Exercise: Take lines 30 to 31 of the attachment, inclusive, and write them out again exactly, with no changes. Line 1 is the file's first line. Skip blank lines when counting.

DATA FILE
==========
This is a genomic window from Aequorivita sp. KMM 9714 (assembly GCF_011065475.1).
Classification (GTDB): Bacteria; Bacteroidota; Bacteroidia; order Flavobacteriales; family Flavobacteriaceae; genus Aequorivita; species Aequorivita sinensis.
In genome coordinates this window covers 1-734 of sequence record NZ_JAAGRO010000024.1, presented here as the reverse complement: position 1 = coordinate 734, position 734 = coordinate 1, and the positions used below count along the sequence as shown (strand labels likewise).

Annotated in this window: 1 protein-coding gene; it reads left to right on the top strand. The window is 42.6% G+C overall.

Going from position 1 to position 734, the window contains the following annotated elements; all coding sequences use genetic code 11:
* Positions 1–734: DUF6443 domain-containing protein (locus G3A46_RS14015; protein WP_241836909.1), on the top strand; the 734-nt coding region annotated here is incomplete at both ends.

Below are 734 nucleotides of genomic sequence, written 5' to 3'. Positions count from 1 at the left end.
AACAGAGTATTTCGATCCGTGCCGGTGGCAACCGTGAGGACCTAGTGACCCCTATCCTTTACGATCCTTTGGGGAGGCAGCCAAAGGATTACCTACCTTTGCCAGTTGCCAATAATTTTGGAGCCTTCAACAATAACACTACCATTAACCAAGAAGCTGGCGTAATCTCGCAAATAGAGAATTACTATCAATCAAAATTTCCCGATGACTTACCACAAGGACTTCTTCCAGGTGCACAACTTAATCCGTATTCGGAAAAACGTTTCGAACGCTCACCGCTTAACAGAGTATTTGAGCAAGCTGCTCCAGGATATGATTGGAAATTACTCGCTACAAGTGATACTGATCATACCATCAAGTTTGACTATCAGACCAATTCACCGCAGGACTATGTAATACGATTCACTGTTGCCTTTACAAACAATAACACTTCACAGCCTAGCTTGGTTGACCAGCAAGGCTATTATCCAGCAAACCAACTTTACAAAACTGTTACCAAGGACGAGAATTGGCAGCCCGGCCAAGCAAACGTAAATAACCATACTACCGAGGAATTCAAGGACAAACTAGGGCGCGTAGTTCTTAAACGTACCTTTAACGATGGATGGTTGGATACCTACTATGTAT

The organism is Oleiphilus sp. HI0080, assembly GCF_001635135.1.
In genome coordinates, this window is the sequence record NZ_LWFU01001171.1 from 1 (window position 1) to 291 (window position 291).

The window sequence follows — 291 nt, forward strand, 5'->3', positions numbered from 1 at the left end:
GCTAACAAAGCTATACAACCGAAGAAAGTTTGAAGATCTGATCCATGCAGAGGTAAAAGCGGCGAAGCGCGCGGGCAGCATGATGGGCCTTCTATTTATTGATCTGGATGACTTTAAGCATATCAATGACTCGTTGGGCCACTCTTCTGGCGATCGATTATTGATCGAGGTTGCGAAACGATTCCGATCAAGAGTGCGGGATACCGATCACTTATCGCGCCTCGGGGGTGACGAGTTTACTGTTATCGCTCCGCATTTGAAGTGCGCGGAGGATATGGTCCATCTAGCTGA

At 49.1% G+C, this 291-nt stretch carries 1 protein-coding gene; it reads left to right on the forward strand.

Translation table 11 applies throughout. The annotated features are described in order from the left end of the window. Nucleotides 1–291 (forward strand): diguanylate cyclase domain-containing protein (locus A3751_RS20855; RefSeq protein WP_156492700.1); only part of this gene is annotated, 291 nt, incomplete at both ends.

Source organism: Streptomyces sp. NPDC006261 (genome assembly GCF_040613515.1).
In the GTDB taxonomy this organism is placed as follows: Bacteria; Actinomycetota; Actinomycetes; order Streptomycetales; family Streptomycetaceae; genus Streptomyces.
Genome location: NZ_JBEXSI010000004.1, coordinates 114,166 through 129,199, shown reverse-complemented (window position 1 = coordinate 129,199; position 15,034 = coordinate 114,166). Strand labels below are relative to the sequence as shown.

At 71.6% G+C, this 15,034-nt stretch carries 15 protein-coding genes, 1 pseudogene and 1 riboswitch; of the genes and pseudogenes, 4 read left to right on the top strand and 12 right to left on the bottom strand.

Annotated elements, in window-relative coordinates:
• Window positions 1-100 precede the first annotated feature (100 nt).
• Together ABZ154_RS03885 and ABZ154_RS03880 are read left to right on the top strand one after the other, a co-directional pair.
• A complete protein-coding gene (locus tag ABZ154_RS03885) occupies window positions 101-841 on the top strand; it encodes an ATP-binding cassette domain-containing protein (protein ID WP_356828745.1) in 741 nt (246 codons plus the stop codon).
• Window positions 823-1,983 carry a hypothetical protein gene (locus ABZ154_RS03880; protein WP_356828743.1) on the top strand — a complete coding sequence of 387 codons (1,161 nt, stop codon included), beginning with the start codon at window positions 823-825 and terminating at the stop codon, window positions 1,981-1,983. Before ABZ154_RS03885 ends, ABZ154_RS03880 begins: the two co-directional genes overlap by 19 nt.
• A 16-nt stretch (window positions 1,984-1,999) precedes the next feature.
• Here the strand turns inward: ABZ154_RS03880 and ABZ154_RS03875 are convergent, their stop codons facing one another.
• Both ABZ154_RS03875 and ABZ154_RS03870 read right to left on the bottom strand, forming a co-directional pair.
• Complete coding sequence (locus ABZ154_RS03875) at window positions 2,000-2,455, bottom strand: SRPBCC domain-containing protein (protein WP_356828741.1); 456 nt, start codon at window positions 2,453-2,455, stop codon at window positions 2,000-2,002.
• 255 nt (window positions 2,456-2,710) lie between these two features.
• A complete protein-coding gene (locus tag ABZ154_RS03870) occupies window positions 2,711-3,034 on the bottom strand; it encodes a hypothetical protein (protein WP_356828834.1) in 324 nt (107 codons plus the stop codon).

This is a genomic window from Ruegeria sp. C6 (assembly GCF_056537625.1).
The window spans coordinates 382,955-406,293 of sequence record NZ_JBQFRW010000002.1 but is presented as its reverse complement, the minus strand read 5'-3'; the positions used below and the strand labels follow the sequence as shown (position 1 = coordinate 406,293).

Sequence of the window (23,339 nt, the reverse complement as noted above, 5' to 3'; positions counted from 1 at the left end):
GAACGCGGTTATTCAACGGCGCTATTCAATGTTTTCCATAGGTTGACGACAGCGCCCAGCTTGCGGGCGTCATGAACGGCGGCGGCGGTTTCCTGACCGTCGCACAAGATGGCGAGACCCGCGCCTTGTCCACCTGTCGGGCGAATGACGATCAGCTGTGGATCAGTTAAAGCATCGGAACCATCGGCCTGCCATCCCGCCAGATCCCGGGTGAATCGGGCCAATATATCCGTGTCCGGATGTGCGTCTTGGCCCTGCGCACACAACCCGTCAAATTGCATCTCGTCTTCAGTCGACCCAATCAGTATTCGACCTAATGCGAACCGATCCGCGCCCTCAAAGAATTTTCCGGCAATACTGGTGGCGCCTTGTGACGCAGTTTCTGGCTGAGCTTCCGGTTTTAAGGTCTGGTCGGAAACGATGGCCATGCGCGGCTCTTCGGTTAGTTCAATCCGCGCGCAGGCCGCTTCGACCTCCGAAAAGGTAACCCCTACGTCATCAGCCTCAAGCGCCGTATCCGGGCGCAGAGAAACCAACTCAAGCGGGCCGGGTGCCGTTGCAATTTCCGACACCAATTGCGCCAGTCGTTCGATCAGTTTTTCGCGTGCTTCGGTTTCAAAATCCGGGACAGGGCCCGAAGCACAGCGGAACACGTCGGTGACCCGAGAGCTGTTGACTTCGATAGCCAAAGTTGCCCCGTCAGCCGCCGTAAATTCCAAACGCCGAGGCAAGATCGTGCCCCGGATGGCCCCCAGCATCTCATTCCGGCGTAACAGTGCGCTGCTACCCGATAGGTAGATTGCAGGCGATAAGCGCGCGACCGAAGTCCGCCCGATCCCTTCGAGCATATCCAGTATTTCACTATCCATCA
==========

This is a genomic window from Ruegeria sp. C6 (assembly GCF_056537625.1).
The window spans coordinates 382,955-406,293 of sequence record NZ_JBQFRW010000002.1 but is presented as its reverse complement, the minus strand read 5'-3'; the positions used below and the strand labels follow the sequence as shown (position 1 = coordinate 406,293).